Sex and The Single Mom

a woman laying down holding her shirt up to show her stomach

I’m A Newly Single Mom. How Do I Get Over My Body Worries?

“No one but my ex-husband has seen me naked in 15 years, and I’m terrified that it will disgust someone I might really like.”

I’m newly 40, queer, single, and ready to start dating again. I’m also in a very different body than I was last time I was meeting and getting naked with new people. No one but my ex-husband has seen me naked in 15 years, and I’m terrified I won’t know what to do with this new body or it will disgust someone I might really like. I feel like a traitor to my seemingly evolved feminist self by even typing these words but it’s the truth! So... how do I chill TF out and not obsess over my new-old body?

Ah, the body. Equal parts temple and doom. Let’s discuss.

Full disclosure, I am a fierce proponent of self-love, but I am also somewhat critical of the body positivity (or any “positivity”!) movement. I feel that is very OK not to love our bodies even if/when they are absolute wonderlands, which they most certainly are.

It’s just that… I find our need to constantly draw attention to bodies sort of boring. Yeah, a body is cool, but everything else is what makes a person sexy to me. I spent way too much time obsessing over a faux-feminist need to love myself, and I have come to realize that, simply put, you don’t have to love all of yourself to love yourself.

Faking it till you make it doesn’t work. Loving your body until you actually love your body isn’t a thing. And I find it extremely refreshing that you’re willing to be honest with yourself (and me!) about that. So let’s start there.

Step 1: Honesty is hot.

Seriously, I’m turned on. It has become very clear to me in recent years that honesty and vulnerability are not only my kinks, but many other people’s kinks as well. So let’s go ahead and lean in to that because I would venture to guess that the majority of people coming out of long-term relationships are feeling the same way.

Being open and vulnerable about this is going to turn the right people on and the wrong people off, which is absolutely the point of dating. To f*ck around and find out, as they say. Besides, it takes a certain level of confidence to openly discuss insecurities. So go ahead and go there. For real.

I feel that is very OK not to love our bodies even if/when they are absolute wonderlands, which they most certainly are.

This is not to say you should write an essay about being physically self-conscious in your dating profile, but talking about your hesitations as well as your desires — if and when you meet someone you think you might want to get naked with — will be as empowering for you as it is foundational for whatever may come next. There is nothing sexier than a woman who knows what she wants and feels vulnerable about what that means. That is beautiful.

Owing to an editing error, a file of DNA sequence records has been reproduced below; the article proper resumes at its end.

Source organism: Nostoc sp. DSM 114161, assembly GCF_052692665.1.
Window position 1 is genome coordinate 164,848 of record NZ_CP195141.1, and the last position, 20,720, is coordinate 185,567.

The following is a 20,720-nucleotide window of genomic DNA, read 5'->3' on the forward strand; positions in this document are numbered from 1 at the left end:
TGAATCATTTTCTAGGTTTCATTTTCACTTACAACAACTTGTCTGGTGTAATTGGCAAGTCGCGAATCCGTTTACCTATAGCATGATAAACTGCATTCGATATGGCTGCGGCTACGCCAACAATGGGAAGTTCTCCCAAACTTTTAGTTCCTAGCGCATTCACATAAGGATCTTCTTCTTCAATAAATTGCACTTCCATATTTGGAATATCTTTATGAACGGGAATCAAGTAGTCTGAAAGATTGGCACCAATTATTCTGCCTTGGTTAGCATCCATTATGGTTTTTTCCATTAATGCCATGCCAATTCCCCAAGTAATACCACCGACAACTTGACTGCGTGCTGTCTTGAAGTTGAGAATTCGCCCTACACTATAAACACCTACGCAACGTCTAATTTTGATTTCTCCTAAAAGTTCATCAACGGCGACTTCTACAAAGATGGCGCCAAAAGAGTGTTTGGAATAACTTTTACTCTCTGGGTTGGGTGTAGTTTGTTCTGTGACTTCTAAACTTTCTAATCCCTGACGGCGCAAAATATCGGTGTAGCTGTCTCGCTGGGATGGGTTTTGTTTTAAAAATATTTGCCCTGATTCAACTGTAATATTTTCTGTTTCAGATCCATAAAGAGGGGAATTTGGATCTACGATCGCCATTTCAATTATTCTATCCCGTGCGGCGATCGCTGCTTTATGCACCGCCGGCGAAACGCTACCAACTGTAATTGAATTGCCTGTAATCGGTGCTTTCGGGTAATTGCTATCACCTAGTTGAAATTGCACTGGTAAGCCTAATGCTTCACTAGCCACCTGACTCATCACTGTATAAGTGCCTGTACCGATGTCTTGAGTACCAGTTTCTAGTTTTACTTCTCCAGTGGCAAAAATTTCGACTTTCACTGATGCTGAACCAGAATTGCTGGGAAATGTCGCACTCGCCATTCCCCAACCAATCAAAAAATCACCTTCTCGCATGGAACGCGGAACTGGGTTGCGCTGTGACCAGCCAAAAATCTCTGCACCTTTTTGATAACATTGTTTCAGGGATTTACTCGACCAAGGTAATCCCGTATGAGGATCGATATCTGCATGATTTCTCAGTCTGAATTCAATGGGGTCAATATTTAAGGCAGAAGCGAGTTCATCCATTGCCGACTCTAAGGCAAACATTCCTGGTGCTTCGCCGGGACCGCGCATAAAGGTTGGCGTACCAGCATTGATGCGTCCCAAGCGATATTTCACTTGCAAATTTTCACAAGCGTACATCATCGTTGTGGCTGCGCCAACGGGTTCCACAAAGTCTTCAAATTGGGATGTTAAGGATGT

Step 2: Remember that you are in good company!

Every single body is an aging body; none of us look like we did at 25, and no one is expecting you to. Scars, stretch marks, breasts that now resemble vegetables instead of fruit — guess what? It’s all. hot. It’s hot because it’s you, and the people who deserve to be with you will be hot for all of that action. Your body is going to turn people on because it is yours.

If it takes you a minute to warm up to that, take your minute. You don’t have to do anything that doesn’t feel good to you. Get naked when you want to. It took me two years to take my bra off in front of another person after breast reduction surgery. And for years I still felt like I needed to explain my scars to people. Now? I don’t say anything. Because what is there to say? This is me. Just remember: Your new-old body, the one that you have right now, the body you do not have to love all the time, deserves to feel seen and touched if that’s what you want.

Our need to feel perceived as ideal specimens instead of the mess we actually are is not only detrimental to our relationships but to our experiences.

Whomever you end up naked with is just a visitor; your body doesn’t belong to anyone but you. I feel like so many of us attach our worth to people who are merely passing through, not just sexually but in general. Our need to feel perceived as ideal specimens instead of the mess we actually are is not only detrimental to our relationships but to our experiences. You don’t have to love your body to have a sexy experience with your body. You only have to know what you want and ease yourself into getting it, in whatever way feels comfortable to you.

I want to answer any and all questions you all have about the exhilarating, terrifying, and wonderful experience of dating and having sex with new people after becoming a parent. Send me your questions at rebeccawoolf@gmail.com.

Rebecca Woolf writes Romper’s Sex & the Single Mom series. She has worked as a writer for more than two decades and is the author of two books, Rockabye: From Wild to Child, and the forthcoming All of This: A Memoir of Death and Desire. She lives in Los Angeles with her four children.